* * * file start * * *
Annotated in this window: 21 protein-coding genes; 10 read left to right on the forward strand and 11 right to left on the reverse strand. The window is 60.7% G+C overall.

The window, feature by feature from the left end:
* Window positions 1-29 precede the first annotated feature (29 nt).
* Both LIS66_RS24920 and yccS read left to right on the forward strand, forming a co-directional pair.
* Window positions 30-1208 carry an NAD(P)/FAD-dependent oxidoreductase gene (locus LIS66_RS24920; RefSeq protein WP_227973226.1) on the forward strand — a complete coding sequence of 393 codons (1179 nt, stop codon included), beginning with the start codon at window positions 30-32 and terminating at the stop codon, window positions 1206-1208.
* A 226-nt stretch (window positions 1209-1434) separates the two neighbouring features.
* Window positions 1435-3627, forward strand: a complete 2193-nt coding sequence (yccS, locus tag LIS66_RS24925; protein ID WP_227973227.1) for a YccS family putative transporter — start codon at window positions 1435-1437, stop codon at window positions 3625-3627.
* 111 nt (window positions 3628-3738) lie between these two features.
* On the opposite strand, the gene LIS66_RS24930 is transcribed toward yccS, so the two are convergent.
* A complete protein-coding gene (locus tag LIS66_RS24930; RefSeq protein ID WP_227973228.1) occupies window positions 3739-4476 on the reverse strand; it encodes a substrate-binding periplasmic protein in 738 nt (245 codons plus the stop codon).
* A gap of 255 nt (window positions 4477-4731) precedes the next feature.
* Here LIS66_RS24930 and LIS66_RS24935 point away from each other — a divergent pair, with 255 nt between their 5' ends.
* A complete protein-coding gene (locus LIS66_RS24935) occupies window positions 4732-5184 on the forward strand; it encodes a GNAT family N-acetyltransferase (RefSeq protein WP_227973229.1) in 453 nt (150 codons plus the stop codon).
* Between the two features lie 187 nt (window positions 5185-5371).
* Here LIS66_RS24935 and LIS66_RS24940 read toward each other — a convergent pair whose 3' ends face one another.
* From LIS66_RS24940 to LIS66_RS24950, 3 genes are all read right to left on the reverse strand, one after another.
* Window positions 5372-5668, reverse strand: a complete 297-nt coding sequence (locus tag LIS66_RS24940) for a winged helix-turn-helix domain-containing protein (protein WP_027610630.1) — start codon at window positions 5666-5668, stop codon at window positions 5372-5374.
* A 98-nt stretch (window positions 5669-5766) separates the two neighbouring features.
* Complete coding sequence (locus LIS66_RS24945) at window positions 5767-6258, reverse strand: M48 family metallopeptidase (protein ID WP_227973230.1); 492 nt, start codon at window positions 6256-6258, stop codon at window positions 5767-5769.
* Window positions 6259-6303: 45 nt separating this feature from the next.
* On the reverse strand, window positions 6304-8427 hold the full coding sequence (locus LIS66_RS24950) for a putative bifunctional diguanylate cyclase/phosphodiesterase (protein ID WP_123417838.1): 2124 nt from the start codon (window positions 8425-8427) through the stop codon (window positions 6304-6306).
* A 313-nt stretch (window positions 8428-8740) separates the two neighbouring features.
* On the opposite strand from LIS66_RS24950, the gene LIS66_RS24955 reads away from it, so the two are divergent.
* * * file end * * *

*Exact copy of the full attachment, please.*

Annotated in this window: 21 protein-coding genes; 10 read left to right on the forward strand and 11 right to left on the reverse strand. The window is 60.7% G+C overall.

The window, feature by feature from the left end:
* Window positions 1-29 precede the first annotated feature (29 nt).
* Both LIS66_RS24920 and yccS read left to right on the forward strand, forming a co-directional pair.
* Window positions 30-1208 carry an NAD(P)/FAD-dependent oxidoreductase gene (locus LIS66_RS24920; RefSeq protein WP_227973226.1) on the forward strand — a complete coding sequence of 393 codons (1179 nt, stop codon included), beginning with the start codon at window positions 30-32 and terminating at the stop codon, window positions 1206-1208.
* A 226-nt stretch (window positions 1209-1434) separates the two neighbouring features.
* Window positions 1435-3627, forward strand: a complete 2193-nt coding sequence (yccS, locus tag LIS66_RS24925; protein ID WP_227973227.1) for a YccS family putative transporter — start codon at window positions 1435-1437, stop codon at window positions 3625-3627.
* 111 nt (window positions 3628-3738) lie between these two features.
* On the opposite strand, the gene LIS66_RS24930 is transcribed toward yccS, so the two are convergent.
* A complete protein-coding gene (locus tag LIS66_RS24930; RefSeq protein ID WP_227973228.1) occupies window positions 3739-4476 on the reverse strand; it encodes a substrate-binding periplasmic protein in 738 nt (245 codons plus the stop codon).
* A gap of 255 nt (window positions 4477-4731) precedes the next feature.
* Here LIS66_RS24930 and LIS66_RS24935 point away from each other — a divergent pair, with 255 nt between their 5' ends.
* A complete protein-coding gene (locus LIS66_RS24935) occupies window positions 4732-5184 on the forward strand; it encodes a GNAT family N-acetyltransferase (RefSeq protein WP_227973229.1) in 453 nt (150 codons plus the stop codon).
* Between the two features lie 187 nt (window positions 5185-5371).
* Here LIS66_RS24935 and LIS66_RS24940 read toward each other — a convergent pair whose 3' ends face one another.
* From LIS66_RS24940 to LIS66_RS24950, 3 genes are all read right to left on the reverse strand, one after another.
* Window positions 5372-5668, reverse strand: a complete 297-nt coding sequence (locus tag LIS66_RS24940) for a winged helix-turn-helix domain-containing protein (protein WP_027610630.1) — start codon at window positions 5666-5668, stop codon at window positions 5372-5374.
* A 98-nt stretch (window positions 5669-5766) separates the two neighbouring features.
* Complete coding sequence (locus LIS66_RS24945) at window positions 5767-6258, reverse strand: M48 family metallopeptidase (protein ID WP_227973230.1); 492 nt, start codon at window positions 6256-6258, stop codon at window positions 5767-5769.
* Window positions 6259-6303: 45 nt separating this feature from the next.
* On the reverse strand, window positions 6304-8427 hold the full coding sequence (locus LIS66_RS24950) for a putative bifunctional diguanylate cyclase/phosphodiesterase (protein ID WP_123417838.1): 2124 nt from the start codon (window positions 8425-8427) through the stop codon (window positions 6304-6306).
* A 313-nt stretch (window positions 8428-8740) separates the two neighbouring features.
* On the opposite strand from LIS66_RS24950, the gene LIS66_RS24955 reads away from it, so the two are divergent.